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Power Erases All Doubts with Breakthrough Indianapolis 500 Victory in Scorcher

Will Power isn’t ashamed to admit he thought he might never win the Indianapolis 500.

A guzzle of cold milk after a searing race erased those doubts forever.

Power earned his first Indianapolis 500 victory in his 11th career start in “The Greatest Spectacle in Racing,” taking the lead for good on Lap 196 to win in the No. 12 Verizon Team Penske Chevrolet. Power, who started third, beat pole sitter Ed Carpenter to the finish by 3.1589 seconds. Power’s average speed was 166.935 mph.

“Man, I just can’t believe it,” Power said. “I can’t describe it. I feel like collapsing. I want to cry. I couldn’t stop screaming. I can’t believe it.

“I was wondering if I was ever going to win it, and thoughts went through my mind during the month like that. In my career, I’ve had so many wins, so many poles. But everyone always talks about the ‘500.’ And I won it. I just couldn’t imagine winning a race in front of crowd like this, this many people. It’s just amazing. What an event. I love it.”

2008 “500” winner Scott Dixon finished third in the No. 9 PNC Bank Chip Ganassi Racing Honda. 2016 winner Alexander Rossi finished fourth after starting 32nd in the No. 27 NAPA AUTO PARTS Honda. 2014 winner Ryan Hunter-Reay rounded out the top five in the No. 28 DHL Honda.

Robert Wickens was the top rookie finisher, ninth in the No. 6 Lucas Oil SPM Honda.

Power’s victory in 91-degree temperatures – tied for the second hottest Race Day in history – extended Team Penske’s record for “500” wins to 17. It also was the first time any driver completed the May Double of winning the INDYCAR Grand Prix on the IMS road course and Indianapolis 500 in the same year.

“Look at his line, 223 miles an hour the last couple laps,” team owner Roger Penske said. “He drove everything he could. In fact, he said at the road race, he had never driven harder in a road race in his life when he was on those black tires.”

A fascinating mad dash to the checkered and a spot on the Borg-Warner Trophy ensued over the last 10 laps after 2013 “500” winner Tony Kanaan spun exiting Turn 2 in his No. 14 ABC Supply AJ Foyt Racing Chevrolet and hit the inside retaining wall on Lap 189, triggering the last of seven caution periods.

The top five under the last caution were Oriol Servia, Stefan Wilson, Jack Harvey, Power and Dixon. Servia, Wilson and Harvey were gambling, hoping for one more caution period to stretch their final fuel run to more than 40 laps and an unlikely shot at victory. Dixon last pitted on Lap 160, with Power’s final stop on Lap 171, so they could charge hard toward the finish.

Wilson roared past Servia for the lead on the front straightaway on the final restart, on Lap 193. He led the next three laps as Servia faded and Harvey rose to second. But Wilson and Harvey were forced to dive into the pits for a splash of fuel, handing the lead to Power on Lap 196.

Carpenter had climbed to second behind Power when Wilson and Harvey made their late pit stops. But he didn’t have enough speed or time in his No. 20 Ed Carpenter Racing Fuzzy’s Vodka Chevrolet to chase down Power, who turned the fastest lead lap of the race – 223.306 mph – on Lap 199 to seal the victory.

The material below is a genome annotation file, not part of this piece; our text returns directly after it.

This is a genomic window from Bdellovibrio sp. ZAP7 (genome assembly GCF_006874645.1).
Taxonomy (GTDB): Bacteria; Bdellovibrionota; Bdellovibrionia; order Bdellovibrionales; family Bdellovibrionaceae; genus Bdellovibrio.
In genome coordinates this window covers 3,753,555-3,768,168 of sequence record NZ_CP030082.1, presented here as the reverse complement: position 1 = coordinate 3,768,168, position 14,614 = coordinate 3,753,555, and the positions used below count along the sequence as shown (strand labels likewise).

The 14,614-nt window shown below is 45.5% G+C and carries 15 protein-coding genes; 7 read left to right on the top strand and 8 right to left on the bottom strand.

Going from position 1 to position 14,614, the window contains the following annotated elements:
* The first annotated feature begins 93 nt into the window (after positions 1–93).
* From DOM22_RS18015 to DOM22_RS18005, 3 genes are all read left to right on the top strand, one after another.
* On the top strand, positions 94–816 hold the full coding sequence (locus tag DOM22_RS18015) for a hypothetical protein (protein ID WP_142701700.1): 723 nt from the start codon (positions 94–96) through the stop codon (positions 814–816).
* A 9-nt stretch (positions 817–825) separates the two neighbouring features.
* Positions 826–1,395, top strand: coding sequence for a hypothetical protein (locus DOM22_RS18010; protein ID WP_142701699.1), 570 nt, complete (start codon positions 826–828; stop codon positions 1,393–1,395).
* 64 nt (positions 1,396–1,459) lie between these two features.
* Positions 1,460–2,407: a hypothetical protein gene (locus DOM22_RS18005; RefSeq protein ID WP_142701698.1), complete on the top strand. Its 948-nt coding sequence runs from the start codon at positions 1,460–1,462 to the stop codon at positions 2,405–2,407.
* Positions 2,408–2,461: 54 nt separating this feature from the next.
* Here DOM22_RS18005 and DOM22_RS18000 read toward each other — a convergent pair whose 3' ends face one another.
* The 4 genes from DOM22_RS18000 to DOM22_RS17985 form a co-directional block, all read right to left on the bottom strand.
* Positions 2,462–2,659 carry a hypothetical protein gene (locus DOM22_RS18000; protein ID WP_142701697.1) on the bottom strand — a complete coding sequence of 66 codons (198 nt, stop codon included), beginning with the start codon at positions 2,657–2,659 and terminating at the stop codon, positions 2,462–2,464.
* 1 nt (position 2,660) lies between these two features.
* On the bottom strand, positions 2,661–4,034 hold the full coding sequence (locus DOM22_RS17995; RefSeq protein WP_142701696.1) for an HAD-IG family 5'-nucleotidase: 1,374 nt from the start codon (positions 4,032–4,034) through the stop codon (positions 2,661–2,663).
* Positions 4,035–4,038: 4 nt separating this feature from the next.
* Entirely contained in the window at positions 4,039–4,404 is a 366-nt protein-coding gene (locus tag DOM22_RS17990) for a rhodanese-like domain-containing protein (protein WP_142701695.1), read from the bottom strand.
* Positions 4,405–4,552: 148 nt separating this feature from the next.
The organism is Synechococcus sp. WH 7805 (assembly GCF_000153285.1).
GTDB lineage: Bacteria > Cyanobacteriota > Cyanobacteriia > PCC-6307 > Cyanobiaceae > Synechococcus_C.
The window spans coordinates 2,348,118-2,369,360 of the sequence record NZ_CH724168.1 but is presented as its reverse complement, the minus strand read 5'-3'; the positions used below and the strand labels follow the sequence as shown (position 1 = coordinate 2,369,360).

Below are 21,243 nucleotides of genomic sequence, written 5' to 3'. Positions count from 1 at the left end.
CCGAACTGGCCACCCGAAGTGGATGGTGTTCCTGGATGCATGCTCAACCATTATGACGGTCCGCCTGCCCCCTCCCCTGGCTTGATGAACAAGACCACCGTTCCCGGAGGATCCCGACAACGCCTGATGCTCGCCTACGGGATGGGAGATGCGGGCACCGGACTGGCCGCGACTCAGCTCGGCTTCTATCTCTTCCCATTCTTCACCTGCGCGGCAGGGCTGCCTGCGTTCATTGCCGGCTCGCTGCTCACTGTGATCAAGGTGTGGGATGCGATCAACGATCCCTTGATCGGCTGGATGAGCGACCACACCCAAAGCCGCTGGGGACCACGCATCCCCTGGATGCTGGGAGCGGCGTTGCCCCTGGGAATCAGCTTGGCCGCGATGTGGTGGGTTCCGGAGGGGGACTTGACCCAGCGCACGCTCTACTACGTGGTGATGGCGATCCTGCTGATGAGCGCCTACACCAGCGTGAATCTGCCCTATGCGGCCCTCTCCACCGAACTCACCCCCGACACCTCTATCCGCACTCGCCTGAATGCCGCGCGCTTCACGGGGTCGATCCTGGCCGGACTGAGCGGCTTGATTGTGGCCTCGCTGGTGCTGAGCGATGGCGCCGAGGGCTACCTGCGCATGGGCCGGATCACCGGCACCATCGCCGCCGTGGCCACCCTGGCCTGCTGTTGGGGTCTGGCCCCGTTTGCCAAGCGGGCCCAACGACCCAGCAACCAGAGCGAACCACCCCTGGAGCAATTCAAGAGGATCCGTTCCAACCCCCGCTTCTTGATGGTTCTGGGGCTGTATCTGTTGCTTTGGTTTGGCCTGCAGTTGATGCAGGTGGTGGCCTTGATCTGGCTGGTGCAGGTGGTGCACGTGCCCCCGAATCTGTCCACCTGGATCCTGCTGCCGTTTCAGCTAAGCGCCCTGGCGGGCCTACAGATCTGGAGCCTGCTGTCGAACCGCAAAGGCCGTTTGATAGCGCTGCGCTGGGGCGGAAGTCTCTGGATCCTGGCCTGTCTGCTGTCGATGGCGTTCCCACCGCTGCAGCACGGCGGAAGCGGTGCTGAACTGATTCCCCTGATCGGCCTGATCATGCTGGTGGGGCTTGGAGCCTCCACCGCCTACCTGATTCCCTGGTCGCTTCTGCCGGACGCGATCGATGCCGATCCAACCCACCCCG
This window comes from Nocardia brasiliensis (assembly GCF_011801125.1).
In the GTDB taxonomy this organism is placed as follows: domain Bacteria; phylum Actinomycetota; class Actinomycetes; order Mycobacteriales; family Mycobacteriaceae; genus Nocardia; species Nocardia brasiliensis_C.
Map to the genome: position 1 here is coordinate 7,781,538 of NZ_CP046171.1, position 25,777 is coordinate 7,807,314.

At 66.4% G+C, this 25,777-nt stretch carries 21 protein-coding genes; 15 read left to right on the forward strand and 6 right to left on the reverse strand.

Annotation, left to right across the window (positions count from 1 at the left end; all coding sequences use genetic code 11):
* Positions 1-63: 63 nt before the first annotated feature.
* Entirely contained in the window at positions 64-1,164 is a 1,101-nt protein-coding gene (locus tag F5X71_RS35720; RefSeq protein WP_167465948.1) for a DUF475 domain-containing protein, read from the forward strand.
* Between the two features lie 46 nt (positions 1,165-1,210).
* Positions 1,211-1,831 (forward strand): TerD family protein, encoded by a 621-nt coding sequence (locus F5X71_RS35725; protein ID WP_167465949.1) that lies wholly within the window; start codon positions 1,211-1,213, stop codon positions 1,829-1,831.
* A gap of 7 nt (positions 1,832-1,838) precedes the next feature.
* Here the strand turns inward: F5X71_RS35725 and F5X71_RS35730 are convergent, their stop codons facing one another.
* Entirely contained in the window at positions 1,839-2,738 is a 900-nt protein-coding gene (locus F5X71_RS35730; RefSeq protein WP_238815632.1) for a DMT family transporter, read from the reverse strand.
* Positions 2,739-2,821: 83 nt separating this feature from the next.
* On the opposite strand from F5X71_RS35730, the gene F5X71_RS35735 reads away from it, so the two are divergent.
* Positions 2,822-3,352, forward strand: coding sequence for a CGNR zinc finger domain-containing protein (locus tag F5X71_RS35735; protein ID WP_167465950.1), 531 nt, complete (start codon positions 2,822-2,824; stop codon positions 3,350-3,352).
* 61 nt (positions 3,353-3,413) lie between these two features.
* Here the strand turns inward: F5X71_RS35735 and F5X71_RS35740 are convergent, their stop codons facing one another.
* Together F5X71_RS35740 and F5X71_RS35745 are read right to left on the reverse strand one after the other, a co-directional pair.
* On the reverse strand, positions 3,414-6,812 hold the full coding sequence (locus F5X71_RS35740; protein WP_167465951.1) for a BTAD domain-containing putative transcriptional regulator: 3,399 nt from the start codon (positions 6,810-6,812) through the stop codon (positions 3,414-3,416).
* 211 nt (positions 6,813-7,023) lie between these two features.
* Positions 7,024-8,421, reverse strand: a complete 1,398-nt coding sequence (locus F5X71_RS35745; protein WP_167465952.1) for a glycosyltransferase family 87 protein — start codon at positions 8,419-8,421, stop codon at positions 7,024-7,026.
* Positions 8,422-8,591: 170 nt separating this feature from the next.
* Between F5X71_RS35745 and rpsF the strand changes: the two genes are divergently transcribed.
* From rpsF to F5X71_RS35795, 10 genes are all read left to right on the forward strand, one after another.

“He maybe seemed to get a little better than us,” Carpenter said of Power. “I would probably say we were a little stronger early in the day. My car seemed to pick up a little more understeer as the day went on. We couldn't seem to make enough adjustments to overcome that. He came out on top.”

Carpenter and Power were the dominant drivers of the day. Carpenter led the most laps, 65, while Power was second with 59 laps led.

Still, the race featured 15 different lap leaders, tying an event record, as teams tried a variety of pit strategies to gain an advantage.

Carpenter dominated early from the pole, leading the first 31 laps before the first pit stop sequence. He then led Laps 35-50, flexing his horsepower.

Danica Patrick’s groundbreaking driving career ended with a crash on Lap 68. She spun in Turn 2, and her No. 13 GoDaddy Chevrolet made contact with the SAFER Barrier. Patrick was credited with 30th place.

2005 Sunoco Rookie of the Year Patrick walked away from the sport as the only women to lead a lap in the Indianapolis 500 and as the top-finishing female driver in the race, as she placed third in 2009. She also placed in the top 10 in six of her eight career starts.

“It was pretty unexpected,” Patrick said of the crash. “But on the other hand, the car was a little bit positive today and was turning a bit more than I wanted it to. I was just having to chase it a lot.

“I did have some good moments here this month, and I won’t forget that, either, and I won’t forget all the fans. So, thank you.”

Patrick and Kanaan weren’t the only fan favorites to not see the checkered flag due to a one-car crash. Three-time Indianapolis 500 winner Helio Castroneves spun on Lap 147 exiting Turn 4, with his No. 3 Pennzoil Team Penske Chevrolet hitting the SAFER Barrier on the inside retaining wall. He ended up 27th.

Castroneves’ only Verizon IndyCar Series starts this year came this month in the INDYCAR Grand Prix and Indianapolis 500 presented by PennGrade Motor Oil, as he moved to sports car racing full time this season.

“It’s a shame, caught us by surprise,” Castroneves said of the crash. “We will learn a little more and hopefully can convince RP (Roger Penske) to bring us back.”

Visit IMS.com/renew to renew tickets for the 103rd Indianapolis 500 on Sunday, May 26, 2019.

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